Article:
There is always something new and exciting to share from the Academy of Motion Picture Arts and Sciences. The goodies are plentiful, but space is sparse, so here is a recap on what you should know.

In New York City, April 24 to May 29, the Academy of Motion Picture Arts and Sciences will present “An Animation Showcase: From Celluloid to CGI,” an animation series aimed at highlighting the techniques that make up the craft of animation. The program will use a variety of panels and screenings to explain and explore hand-drawn, stop-motion and CGI animation.

The series will open with a presentation featuring the animation studio LAIKA’s creative team behind the Academy Award-nominated “Coraline” (2009), “ParaNorman” (2012) and “The Boxtrolls” (2014). The showcase will also include a conversation with members of Blue Sky Studios about their CGI work, a program on the history of silent animation in New York and will close with a sneak preview of Pixar’s upcoming film “Inside Out.”

For up to date information on “An Animation Showcase: From Celluloid to CGI” and to purchase tickets, please visit their event pages.

Is there a talented filmmaker in your life? Good. Challenge that ambitious, young storyteller to submit his or her work to the 2015 Student Academy Awards. The deadline is looming but the application is now open at www.oscars.org/saa.

The Academy established the Student Academy Awards in 1972 to support and encourage excellence in filmmaking at the collegiate level. Past Student Academy Award winners have gone on to receive 46 Oscar nominations and have won or shared eight awards. They include John Lasseter, Pete Docter, Robert Zemeckis, Trey Parker and Spike Lee.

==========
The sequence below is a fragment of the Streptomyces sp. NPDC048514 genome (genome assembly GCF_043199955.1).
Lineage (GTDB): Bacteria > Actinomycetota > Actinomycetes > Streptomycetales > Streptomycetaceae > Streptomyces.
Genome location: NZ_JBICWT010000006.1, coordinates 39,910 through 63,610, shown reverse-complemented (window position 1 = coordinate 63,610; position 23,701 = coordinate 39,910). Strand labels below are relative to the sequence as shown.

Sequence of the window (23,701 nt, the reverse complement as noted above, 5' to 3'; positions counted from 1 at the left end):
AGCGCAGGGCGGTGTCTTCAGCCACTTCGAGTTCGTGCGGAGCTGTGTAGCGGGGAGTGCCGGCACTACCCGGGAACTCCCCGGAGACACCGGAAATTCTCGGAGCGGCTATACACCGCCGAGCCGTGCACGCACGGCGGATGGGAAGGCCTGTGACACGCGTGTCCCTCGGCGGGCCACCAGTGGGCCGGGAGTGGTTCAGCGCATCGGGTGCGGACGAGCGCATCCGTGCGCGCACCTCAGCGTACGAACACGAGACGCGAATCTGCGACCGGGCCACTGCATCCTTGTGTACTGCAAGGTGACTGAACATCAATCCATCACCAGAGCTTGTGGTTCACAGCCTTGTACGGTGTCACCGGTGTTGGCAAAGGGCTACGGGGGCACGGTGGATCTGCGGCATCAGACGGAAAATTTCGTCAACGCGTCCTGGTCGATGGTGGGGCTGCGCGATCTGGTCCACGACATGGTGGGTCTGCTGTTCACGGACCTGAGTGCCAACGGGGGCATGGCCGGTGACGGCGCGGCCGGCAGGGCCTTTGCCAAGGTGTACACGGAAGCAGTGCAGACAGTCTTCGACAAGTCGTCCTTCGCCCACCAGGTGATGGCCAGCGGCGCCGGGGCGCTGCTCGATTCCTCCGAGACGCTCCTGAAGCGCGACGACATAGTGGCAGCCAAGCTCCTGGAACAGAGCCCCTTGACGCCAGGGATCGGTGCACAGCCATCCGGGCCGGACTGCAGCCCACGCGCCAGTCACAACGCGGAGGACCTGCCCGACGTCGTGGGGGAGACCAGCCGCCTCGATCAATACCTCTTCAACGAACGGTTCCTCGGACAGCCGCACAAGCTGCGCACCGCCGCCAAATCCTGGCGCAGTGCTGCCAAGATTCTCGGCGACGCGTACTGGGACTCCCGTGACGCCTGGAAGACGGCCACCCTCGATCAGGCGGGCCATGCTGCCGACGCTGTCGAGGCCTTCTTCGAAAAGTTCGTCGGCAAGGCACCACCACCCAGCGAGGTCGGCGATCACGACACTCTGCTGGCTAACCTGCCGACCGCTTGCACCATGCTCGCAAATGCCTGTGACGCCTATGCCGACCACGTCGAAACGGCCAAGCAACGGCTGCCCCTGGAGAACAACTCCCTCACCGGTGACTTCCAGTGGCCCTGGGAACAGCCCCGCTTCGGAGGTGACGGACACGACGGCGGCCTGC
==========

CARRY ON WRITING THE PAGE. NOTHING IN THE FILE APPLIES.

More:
In tech news, the Science and Technology Council of the Academy of Motion Picture Arts and Sciences is ahead of the curve with a new app called the Academy Color Predictor. The app is available on iTunes and free for iPad iOS 7. Created by the Sci-Tech Council’s Solid State Lighting Project Committee, the app helps filmmakers predict the interaction of the key ingredients in cinematography: the lights, camera, filters and the photographed objects themselves. Users can change key source light, image sensor and filter parameters to instantly visualize color-rendering differences and compare different combinations of elements.

The Academy stated, “This app emerged from our conversations with cinematographers, production designers, costume designers and set decorators who were struggling to predict color reproduction when switching from traditional incandescent light sources to solid-state lighting,” shared Andy Maltz, managing director of the Academy’s Science and Technology Council. “After a successful beta test, we’re now offering this app free, for general consumption, so that all types of content creators, researchers and students can benefit from our research.”

“We’re delighted to once again make available the Academy’s research to the film community and the general public,” said Academy CEO Dawn Hudson. “This app helps address a specific production need for filmmakers and underlines our commitment to driving technological advances that benefit both the motion picture industry and aspiring filmmakers everywhere.”

Keeping with the theme of being ahead of the curve, the Academy and ABC Television Network have announced the dates for the 88th, 89th and 90th Oscar presentations. The Academy Awards will air live on ABC on Oscar Sunday, Feb. 28, 2016, Feb. 26, 2017, and March 4, 2018, respectively.

The 88th Academy Awards will be held at the Dolby Theatre at Hollywood & Highland Center in Hollywood, and will be televised live by ABC. The Oscar presentation also will be televised live in more than 225 countries and territories worldwide.